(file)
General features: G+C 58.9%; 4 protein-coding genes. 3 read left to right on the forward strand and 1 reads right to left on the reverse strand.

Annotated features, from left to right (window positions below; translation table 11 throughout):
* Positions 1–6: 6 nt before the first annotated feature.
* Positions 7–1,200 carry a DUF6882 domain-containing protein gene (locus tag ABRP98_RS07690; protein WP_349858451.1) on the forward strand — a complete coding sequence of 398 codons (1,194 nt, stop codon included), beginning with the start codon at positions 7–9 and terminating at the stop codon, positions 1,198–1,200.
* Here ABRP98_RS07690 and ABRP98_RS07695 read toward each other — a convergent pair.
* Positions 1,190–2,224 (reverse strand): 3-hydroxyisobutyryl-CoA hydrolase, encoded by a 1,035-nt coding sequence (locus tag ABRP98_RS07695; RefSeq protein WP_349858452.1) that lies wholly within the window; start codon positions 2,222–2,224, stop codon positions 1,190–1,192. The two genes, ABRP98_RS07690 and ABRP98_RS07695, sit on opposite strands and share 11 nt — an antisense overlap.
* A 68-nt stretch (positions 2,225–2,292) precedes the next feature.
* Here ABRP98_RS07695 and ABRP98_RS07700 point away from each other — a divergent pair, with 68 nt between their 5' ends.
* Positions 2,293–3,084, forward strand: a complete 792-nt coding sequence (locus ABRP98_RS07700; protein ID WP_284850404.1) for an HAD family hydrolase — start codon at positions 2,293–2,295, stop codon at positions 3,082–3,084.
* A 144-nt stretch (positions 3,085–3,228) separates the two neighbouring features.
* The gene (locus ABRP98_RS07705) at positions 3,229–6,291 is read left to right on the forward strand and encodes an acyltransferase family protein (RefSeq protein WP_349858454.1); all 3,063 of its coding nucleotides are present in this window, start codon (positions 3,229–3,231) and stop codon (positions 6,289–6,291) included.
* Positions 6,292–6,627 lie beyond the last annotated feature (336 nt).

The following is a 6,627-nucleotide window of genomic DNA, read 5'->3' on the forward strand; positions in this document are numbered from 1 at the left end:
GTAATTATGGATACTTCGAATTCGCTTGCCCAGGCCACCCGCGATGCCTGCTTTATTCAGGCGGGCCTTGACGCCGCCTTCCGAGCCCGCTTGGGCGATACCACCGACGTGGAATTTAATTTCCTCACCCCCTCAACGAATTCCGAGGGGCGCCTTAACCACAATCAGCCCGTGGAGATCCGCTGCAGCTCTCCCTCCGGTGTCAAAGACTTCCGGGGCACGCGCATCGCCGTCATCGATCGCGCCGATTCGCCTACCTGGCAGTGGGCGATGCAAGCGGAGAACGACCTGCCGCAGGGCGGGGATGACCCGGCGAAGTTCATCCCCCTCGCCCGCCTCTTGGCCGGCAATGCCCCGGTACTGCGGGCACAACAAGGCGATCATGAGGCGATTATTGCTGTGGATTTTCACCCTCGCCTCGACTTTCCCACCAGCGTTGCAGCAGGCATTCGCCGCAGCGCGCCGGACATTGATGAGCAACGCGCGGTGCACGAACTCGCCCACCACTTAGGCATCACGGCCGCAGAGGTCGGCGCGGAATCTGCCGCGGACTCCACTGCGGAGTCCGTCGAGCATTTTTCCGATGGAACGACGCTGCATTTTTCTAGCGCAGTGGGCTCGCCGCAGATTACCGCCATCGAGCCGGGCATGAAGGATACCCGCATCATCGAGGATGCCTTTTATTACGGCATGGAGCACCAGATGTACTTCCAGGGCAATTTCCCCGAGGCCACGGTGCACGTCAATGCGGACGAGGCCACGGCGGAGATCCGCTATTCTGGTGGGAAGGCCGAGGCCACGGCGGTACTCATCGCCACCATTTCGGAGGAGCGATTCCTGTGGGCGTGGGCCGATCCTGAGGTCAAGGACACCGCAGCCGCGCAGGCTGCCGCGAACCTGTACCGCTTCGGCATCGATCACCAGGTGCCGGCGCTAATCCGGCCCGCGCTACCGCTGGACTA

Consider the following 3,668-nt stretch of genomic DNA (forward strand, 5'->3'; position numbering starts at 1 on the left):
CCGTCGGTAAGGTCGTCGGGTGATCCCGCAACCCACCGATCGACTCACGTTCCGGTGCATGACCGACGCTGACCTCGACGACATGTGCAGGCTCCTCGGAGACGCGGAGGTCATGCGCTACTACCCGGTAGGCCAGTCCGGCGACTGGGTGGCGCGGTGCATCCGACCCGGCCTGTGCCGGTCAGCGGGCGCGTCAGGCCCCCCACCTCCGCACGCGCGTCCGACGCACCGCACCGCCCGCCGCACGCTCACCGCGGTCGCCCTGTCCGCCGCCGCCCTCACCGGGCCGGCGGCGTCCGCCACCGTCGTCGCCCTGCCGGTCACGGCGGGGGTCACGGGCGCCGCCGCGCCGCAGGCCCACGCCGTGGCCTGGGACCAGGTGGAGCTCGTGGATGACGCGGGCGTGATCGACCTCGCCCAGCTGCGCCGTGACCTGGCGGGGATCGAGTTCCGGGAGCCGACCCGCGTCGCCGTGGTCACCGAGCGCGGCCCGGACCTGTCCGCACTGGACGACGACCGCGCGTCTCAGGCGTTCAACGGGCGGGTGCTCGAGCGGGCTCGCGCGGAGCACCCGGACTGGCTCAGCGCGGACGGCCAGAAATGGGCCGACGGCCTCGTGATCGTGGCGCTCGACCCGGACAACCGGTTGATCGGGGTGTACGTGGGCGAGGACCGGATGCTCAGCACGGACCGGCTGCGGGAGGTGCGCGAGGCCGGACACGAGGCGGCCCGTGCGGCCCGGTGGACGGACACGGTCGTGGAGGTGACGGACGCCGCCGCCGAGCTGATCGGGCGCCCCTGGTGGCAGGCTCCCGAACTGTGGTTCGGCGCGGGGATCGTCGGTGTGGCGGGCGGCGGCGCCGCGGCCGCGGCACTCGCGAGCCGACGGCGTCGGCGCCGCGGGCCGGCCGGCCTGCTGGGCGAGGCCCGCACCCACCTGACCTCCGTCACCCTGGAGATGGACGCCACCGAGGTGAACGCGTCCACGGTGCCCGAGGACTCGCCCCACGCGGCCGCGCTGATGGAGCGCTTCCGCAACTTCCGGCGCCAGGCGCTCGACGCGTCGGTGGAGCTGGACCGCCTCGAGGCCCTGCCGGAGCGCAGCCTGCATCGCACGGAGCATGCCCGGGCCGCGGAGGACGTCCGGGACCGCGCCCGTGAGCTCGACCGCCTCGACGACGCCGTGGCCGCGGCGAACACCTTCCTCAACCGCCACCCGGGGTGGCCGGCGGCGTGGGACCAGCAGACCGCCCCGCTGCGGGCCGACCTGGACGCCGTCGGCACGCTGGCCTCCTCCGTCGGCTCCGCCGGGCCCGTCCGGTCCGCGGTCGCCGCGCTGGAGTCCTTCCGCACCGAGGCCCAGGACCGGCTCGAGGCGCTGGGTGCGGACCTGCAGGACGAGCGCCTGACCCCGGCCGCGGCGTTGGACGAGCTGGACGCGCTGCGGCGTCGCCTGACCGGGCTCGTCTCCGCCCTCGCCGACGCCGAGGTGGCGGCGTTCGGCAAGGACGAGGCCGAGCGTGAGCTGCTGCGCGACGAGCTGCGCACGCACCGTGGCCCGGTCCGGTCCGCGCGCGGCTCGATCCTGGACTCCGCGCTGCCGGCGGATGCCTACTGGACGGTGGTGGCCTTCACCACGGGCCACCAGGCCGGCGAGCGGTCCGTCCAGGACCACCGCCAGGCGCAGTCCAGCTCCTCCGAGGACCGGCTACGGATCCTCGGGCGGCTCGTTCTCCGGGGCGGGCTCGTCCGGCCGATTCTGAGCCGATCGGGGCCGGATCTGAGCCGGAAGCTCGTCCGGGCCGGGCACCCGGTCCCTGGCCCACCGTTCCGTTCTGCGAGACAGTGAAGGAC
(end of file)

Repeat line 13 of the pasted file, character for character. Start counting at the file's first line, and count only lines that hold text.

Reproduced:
The following is a 6,627-nucleotide window of genomic DNA, read 5'->3' on the forward strand; positions in this document are numbered from 1 at the left end: